For Rita Josiane Bole and her ten-year-old daughter, fleeing the war in Cote D’Ivoire did not mean they would find peace. Like thousands of other Ivorians now at the Ampain Refugee Camp in western Ghana, life outside of the conflict zone is equally as hard.
Sitting in the restaurant, where we’ve met in Takoradi, Bole begins to cry when she talks about the situation in her home country. “Life is difficult – first in Cote D’Ivoire, and more so with the war. We experienced really terrible moments. Since we have come to Ghana, life is still difficult – to eat, to survive in very, very difficult conditions,” she says in French.
While the fighting may be over, the fear of persecution is still very real. Unable to return home, and feeling stranded in a foreign country, Bole hoped to make a new life for her and her daughter in Canada.
Born in 1977 in Cote D’Ivoire, she is the product of a brief love affair between her Ivorian mother and her Canadian father, a married man from Montreal who was, at the time, working for a printing company in the West African country. Soon after she was born, her father returned to his wife in Quebec, without knowing he had a daughter, and leaving Bole’s mother to raise her alone.
For the last three years, Bole has been searching to be reunited with the father she never knew. With the help of a Catholic priest missionary from Montreal, she finally found her father’s address and phone number. However, her dreams were blown apart, when unwilling to admit to having the affair, he refused to acknowledge her as his daughter or send her a letter of invitation into the country.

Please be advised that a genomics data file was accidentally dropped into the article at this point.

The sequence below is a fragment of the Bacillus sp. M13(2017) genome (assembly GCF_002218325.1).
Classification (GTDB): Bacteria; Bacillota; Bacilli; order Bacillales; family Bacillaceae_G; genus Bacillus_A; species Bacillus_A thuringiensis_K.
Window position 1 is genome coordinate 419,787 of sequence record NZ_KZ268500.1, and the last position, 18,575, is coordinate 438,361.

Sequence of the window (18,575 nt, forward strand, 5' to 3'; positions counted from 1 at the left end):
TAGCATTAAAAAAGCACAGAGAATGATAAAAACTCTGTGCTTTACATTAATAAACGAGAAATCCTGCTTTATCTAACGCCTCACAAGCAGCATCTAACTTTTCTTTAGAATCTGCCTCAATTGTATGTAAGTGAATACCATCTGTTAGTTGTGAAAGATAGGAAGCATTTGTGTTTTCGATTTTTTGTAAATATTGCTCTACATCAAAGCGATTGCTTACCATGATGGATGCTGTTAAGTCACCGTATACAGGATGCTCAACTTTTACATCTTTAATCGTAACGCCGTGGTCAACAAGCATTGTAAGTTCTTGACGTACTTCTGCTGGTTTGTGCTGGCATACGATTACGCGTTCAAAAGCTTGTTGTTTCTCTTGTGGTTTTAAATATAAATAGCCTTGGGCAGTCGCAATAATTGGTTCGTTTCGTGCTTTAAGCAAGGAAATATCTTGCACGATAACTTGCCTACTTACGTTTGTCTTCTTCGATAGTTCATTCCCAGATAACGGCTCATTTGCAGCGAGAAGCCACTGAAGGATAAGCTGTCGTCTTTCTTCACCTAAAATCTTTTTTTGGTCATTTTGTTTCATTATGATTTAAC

“I feel very bad,” Bole manages to say between tears.
Jacob Ahoua, the coordinator of refugees at the Ampain camp, says he was touched by Bole’s heartbreaking story.
“Today the war that has sparked in Cote D’Ivoire means that she can’t return to Cote D’Ivoire. She wants to immigrate to Canada to find her father,” he says.
He continues, “I am making an effort to speak of her story to those who can hear and to those who can bring her help.”
Ahoua is trying to find someone else to sponsor Bole to come to Canada, a place she sees as home.
“Because I am of Canadian origin, I want to be in Canada,” she says.
Bole says she’s not angry, although she regrets not being able to forge a relationship with her father. Her biggest concern now is for her daughter. Somehow, some way, their future, she says, needs to be in Canada.